-Aurelius

Response from Antipas

You’re spot on.  While some have the leisure to take undergraduate degree programs that lead nowhere just for their own sake, most do not.  What’s happening here, a point we’re dancing around, is the continuum that exists between an esoteric “higher education” that encourages human development and the very practical training directly for employment.  Finding this balance is hard and rarely achieved.

For example, there is some debate among seminaries in the training of pastors.  Many seminaries require their graduates to be reasonably proficient in Greek and Hebrew.  This has almost no practical use for pastors, as almost none of them will ever refer back to it.  Nearly any pastor can find nearly anything they need from the original Biblical languages in books that other people have written.

Thus, we find a balancing point that everyone needs to draw for themselves.  When I was in college, I had the leisure to take a variety of classes for pure interest while also graduating with a valuable business degree.  Other people may need to focus in and only take the bare essentials of what they need, spending most of their time in job fairs and interviews.  Still others may skip it altogether, going to a technical college.  Our primary & secondary education systems ought to help people draw this balance themselves.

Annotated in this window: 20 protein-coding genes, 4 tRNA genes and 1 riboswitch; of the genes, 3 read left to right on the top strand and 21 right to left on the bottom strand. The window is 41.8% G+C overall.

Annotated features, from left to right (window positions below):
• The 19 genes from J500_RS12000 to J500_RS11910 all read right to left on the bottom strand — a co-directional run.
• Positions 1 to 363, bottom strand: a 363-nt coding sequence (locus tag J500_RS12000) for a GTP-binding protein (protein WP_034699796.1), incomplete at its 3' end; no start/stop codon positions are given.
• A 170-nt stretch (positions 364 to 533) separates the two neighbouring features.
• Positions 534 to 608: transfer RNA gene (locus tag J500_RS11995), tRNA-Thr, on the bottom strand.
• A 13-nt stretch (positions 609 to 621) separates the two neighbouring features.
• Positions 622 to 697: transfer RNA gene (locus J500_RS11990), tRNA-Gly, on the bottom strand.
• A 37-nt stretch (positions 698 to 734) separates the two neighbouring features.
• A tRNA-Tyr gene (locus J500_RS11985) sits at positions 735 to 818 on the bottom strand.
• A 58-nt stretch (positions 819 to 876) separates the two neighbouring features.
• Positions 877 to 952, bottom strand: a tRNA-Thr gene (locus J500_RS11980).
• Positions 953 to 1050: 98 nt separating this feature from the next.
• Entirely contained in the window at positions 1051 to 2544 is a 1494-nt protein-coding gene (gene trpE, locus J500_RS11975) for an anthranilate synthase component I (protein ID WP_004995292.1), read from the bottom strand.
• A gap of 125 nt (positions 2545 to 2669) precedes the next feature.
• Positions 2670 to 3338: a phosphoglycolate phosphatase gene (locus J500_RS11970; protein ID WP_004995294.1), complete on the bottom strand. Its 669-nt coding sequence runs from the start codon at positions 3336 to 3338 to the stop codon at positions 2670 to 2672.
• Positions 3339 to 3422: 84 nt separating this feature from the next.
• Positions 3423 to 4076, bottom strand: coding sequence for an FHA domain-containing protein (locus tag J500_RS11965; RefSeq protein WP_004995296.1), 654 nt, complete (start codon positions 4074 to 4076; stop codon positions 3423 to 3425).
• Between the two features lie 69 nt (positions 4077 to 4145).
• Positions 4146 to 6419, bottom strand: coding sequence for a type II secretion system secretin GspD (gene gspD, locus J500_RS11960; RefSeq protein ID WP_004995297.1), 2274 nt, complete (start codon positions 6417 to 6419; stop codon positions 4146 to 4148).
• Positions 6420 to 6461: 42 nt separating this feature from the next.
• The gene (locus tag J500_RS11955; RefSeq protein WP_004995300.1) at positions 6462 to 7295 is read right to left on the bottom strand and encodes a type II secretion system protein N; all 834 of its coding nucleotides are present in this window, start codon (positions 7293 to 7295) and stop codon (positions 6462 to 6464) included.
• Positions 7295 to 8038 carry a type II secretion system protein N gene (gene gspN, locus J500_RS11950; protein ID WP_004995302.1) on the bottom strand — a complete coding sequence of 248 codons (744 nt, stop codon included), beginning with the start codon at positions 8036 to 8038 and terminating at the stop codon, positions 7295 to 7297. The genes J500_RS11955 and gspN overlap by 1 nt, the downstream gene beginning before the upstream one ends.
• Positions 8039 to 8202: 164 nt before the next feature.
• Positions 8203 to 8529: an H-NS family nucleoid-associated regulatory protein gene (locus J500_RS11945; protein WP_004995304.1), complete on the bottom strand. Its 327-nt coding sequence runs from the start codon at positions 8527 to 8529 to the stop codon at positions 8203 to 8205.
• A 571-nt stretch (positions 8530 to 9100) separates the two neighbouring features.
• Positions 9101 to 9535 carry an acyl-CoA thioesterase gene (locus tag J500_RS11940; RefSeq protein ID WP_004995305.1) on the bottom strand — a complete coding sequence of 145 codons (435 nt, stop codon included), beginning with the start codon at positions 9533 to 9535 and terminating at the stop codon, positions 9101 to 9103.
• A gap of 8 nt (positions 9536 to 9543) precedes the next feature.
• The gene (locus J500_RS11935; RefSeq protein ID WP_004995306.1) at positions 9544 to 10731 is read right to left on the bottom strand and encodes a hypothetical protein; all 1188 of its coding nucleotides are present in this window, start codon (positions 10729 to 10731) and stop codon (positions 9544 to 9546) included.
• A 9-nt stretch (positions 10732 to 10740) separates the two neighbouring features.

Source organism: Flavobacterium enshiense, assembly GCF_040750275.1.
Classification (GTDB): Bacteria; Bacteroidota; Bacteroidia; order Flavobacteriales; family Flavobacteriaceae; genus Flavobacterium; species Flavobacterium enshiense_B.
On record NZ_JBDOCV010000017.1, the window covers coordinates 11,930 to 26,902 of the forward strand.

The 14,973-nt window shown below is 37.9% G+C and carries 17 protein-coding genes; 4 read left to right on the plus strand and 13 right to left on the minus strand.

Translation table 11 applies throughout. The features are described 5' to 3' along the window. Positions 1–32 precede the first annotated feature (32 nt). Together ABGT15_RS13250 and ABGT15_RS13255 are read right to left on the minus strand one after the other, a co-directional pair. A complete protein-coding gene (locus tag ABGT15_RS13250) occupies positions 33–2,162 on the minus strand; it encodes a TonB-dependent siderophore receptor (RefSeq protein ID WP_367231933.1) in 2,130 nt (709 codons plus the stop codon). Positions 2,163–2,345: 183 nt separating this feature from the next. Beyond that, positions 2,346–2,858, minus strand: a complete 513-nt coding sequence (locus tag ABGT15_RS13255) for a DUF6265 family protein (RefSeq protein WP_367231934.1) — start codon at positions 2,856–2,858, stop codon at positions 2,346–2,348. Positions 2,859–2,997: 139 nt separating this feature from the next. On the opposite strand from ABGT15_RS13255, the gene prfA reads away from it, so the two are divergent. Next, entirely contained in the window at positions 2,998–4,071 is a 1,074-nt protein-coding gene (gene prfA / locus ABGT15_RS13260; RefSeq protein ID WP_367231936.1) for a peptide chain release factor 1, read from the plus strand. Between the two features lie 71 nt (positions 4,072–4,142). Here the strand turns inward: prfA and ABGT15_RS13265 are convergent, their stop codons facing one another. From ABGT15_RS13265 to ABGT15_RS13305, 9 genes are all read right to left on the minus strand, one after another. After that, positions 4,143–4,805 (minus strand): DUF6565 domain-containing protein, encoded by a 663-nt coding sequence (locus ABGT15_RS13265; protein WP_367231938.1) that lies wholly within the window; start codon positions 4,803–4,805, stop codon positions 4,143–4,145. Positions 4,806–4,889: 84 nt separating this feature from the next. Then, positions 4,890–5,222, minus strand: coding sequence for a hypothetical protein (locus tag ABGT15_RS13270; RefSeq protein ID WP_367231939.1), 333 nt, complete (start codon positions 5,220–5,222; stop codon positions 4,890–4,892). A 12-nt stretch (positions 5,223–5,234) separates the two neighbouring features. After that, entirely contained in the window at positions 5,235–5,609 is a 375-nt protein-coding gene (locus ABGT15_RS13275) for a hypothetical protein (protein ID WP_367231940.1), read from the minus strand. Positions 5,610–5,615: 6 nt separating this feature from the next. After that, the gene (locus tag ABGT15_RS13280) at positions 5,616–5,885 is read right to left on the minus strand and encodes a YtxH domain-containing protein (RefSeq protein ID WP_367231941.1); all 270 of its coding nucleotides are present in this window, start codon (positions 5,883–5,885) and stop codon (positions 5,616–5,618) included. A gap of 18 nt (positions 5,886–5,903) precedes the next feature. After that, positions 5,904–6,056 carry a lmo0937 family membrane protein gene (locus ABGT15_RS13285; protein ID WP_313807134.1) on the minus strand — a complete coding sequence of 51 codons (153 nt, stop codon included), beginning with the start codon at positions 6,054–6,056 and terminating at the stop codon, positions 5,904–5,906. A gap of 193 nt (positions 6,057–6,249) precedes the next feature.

And one last note – if I actually thought that people would vote for me with my straightforward, no-BS, and often “radical” viewpoints, I’d be more than happy to enter politics!  Unfortunately, I would be enough of a realist to know that even if I got elected, my colleagues would probably hate my style.